“Um, snap out of it, Bomb.”
Furious over UCLA’s hidden copyright clause – the very thing that denied him and his fellow filmmakers the luxury of actually holding their own well-deserved Oscar statuette for the celebrated 1970 short, The Resurrection of Bronco Billy – Carpenter took (or, rather, stole) the negative for the film he had slaved over and hawked it around for a distributor willing to give it the full theatrical treatment. He knew that UCLA would absorb his and O’ Bannon’s film and take all the credit for it as a “college project” like they had with Resurrection. Well, that wasn’t going to happen this time. Given a week in cinemas for a paying public, he figured their little Sci-Fi oddity would live or die on its own merits. Jack Harris was the man to give Dark Star its big break. He specialised in ultra-low budget genre product, recognising raw talent when saw it and providing the avenue to let future stars shine. He had already unleashed John Landis and Rick Baker upon an unsuspecting world with Schlock! and with a personal affection for the more outlandish and the fantastical, he sat through the Carpenter and O‘ Bannon production … and, straightaway, realised that something was missing. He needed more footage to take the rough cut up to proper feature-length and he needed more damn story and incident. He liked the vibe, but that wasn’t enough to sell the picture. So Carpenter and O’ Bannon went back into their baby and devised the entire middle section of Pinback versus the Alien, as well as a few other tweaks and modifications. They called back their cast and crew and, shooting now with the full knowledge that the film would garner a 35 mm presentation, they thought bigger, bolder and more cinematically from the get-go.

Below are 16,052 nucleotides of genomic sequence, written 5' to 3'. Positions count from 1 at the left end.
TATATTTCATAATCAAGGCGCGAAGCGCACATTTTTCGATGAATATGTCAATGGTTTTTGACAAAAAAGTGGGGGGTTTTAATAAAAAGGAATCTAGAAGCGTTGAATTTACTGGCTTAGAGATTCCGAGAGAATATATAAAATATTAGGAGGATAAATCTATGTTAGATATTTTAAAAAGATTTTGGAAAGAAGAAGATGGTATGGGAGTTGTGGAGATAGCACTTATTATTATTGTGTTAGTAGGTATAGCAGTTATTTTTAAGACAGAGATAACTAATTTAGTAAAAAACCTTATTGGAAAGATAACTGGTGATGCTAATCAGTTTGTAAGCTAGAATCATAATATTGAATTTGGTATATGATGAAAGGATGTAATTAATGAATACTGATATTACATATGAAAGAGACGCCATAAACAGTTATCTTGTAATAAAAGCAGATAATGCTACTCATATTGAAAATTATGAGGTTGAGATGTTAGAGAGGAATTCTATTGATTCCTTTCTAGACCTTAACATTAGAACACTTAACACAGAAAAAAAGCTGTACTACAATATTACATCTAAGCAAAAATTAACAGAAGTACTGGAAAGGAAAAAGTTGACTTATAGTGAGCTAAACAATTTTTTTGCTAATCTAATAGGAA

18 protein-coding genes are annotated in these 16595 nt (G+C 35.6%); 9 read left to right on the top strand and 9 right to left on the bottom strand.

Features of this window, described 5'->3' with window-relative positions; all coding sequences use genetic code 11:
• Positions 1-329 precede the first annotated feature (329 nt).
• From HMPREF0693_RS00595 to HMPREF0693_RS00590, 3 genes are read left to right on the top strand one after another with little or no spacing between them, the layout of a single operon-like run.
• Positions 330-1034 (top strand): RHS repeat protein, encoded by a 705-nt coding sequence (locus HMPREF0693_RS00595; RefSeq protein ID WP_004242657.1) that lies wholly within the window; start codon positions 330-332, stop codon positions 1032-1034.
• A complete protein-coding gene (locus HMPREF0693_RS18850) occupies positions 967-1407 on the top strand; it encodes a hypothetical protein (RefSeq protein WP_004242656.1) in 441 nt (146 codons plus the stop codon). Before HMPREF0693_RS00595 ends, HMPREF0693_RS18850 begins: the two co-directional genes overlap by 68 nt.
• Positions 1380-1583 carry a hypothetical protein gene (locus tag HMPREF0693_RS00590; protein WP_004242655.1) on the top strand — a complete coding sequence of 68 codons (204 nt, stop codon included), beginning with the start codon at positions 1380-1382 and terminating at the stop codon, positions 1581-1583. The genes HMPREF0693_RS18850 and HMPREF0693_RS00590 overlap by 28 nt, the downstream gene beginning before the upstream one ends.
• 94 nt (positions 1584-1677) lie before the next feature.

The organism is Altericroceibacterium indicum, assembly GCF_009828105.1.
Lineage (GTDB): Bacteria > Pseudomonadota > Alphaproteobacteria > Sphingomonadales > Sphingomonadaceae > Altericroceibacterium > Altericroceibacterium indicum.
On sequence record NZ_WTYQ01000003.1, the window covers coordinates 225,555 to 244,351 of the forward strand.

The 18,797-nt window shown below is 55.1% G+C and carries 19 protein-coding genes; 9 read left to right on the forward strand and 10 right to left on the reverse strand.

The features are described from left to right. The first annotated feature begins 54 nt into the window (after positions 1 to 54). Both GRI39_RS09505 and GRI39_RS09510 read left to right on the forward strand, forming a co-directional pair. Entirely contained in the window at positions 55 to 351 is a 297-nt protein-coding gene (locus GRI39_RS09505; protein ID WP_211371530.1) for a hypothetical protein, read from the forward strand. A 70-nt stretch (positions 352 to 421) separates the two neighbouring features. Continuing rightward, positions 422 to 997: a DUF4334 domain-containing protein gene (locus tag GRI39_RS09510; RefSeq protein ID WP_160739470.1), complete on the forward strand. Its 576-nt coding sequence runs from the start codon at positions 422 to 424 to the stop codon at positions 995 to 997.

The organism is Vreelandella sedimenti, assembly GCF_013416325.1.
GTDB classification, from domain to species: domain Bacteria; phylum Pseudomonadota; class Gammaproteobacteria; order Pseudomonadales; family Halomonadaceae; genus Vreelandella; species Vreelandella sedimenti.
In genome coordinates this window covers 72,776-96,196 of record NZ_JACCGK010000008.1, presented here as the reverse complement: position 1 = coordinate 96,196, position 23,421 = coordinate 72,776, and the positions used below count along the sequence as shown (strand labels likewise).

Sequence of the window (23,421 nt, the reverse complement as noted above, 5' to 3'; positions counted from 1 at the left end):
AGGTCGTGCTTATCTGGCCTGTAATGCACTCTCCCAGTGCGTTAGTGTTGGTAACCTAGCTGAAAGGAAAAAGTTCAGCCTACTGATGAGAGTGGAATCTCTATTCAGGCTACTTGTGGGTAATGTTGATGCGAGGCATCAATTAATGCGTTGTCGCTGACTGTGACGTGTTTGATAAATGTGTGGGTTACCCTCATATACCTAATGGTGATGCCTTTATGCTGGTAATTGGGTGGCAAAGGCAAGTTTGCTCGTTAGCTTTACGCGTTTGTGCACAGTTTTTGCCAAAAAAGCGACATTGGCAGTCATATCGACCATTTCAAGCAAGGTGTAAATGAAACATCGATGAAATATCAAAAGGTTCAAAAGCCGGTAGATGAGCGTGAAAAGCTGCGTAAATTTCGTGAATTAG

And they delivered something that certainly aims high … and, against the odds, actually hits the target more often than it misses it.
Without the alien set-piece, Dark Star is interesting, but dry. With it, though, the movie is able to both break new ground and to twist and toy with all the genre preconceptions that audiences had gained from things like Forbidden Planet, This Island Earth, 2001, Star Trek and Silent Running. It is a jubilant set-piece in a film that, in defiance of budget and logic, is something of a milestone in science fiction. In one cripplingly funny sequence, Carpenter and O’ Bannon completely derail all pretentions that Man has about claiming the stars and whatever we may find amongst them. Our place in the universe is firmly established … and we have no more authority within it than The Three Stooges.